Narcolepsy is a neurological disorder in which the brain has trouble regulating your sleep/wake cycles. If you have this condition, you experience periods of excessive daytime sleepiness and sudden, irresistible bouts of sleep. These ‘sleep attacks’ can occur at any time, seriously interfering with the activities of your daily life as you fall asleep unexpectedly at work, school, while you are having a conversation or even while driving a car.
Excessive daytime sleepiness (EDS) is a significant and common symptom of the disorder. EDS can cause persistent mental cloudiness, lack of energy, extreme exhaustion, and depressed mood. Some people with EDS experience memory problems that make life at school or work difficult. EDS is associated with involuntary sleep episodes, sometimes called ‘micro-sleeps,’ which last for just a few seconds.
In addition to sleep attacks and excessive sleepiness during the day, the sleep disorder may cause insomnia and dream-like hallucinations. It can also cause sleep paralysis, which is a disconcerting condition where you are awake, but unable to move when you first wake up or when you are falling asleep.
The condition may cause cataplexy, a sudden loss of muscle tone that results in weakness and loss of voluntary muscle control. Cataplexy is often the first sign of the condition in about 10 percent of cases, according to the National Institute of Neurological Disorders and Stroke, often appearing within weeks or months of the onset of excessive daytime sleepiness.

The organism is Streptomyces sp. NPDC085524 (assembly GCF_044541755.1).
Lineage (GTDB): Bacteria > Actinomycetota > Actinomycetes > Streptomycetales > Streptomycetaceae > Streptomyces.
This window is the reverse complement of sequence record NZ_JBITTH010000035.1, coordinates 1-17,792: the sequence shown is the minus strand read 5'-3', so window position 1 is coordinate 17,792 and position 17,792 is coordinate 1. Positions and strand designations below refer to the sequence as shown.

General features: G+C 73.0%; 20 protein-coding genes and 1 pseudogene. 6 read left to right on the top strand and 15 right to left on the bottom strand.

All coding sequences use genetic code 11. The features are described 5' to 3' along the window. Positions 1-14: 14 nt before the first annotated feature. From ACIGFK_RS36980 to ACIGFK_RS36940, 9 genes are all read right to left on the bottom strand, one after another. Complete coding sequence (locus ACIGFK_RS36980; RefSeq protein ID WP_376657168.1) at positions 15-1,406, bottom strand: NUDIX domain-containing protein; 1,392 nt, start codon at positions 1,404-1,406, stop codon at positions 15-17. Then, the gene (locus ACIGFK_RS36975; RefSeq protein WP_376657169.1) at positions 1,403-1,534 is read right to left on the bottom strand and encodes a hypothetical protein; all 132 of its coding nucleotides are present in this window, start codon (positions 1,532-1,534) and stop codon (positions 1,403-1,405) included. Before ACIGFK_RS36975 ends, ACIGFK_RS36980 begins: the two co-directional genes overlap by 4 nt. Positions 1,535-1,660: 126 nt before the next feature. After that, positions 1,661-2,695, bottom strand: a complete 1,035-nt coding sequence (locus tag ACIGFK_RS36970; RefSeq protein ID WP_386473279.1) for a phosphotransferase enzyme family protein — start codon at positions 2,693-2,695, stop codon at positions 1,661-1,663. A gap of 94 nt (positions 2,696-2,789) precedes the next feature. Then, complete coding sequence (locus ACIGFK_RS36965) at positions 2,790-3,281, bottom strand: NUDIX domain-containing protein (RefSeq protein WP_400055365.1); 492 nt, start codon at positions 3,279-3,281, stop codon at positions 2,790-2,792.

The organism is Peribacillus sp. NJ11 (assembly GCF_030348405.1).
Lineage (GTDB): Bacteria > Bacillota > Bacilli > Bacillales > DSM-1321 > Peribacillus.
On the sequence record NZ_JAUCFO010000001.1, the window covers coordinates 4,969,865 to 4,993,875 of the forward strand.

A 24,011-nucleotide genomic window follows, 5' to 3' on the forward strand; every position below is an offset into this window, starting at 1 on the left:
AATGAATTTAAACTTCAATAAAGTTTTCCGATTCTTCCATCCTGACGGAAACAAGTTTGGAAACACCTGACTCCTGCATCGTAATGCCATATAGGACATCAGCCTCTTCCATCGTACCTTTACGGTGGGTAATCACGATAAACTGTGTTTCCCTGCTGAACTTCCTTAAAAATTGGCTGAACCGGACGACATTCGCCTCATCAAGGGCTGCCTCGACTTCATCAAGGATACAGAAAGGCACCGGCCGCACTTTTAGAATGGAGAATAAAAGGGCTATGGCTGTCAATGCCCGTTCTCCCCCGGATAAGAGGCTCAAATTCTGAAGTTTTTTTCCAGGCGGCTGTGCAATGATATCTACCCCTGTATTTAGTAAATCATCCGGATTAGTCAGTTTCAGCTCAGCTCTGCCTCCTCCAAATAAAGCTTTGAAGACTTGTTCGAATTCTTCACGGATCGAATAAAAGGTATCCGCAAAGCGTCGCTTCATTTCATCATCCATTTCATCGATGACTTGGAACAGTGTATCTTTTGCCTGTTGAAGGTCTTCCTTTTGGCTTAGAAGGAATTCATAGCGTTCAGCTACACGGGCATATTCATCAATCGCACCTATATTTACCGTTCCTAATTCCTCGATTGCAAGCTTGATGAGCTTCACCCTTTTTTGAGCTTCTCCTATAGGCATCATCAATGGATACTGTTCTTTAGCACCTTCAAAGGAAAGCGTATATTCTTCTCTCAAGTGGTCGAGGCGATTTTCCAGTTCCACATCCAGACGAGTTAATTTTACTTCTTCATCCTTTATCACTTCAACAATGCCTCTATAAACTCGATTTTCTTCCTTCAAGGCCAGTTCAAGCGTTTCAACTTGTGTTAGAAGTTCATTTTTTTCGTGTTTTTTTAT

This condition can cause you to wake up frequently or experience other sleep disorders. These problems result in poor sleep quality, which causes you to feel drowsy the next day.
Tests for Narcolepsy
The pulmonary specialists at O2 Pulmonary & Sleep Group can perform two tests to help diagnose this condition: the polysomnogram (PSG) and the multiple sleep latency test (MSLT).
The PSG is an overnight test that records your heart and respiratory rates, electrical activity in your brain and nerve activity in your muscles as you sleep. This test determines whether you are going through the proper sleep cycles at the proper times.
The MSLT is a daytime test that measures how well you fall asleep. It also evaluates sleep cycles and measures the amount of time it takes you to fall asleep. This test measures your heart and respiratory rates, records the nerve activity in your muscles, and pinpoints the occurrence of abnormal sleep rhythms.
While there is no cure, doctors can treat its symptoms well enough for you to live normally. Treatment can include medications, such as stimulants to increase alertness in the daytime and sleep-inducing agents at night.
Behavioral therapy also helps relieve symptoms. Therapy may help you discover that taking three or more scheduled naps reduces sleepiness, for example, or that you should avoid heavy meals or alcohol.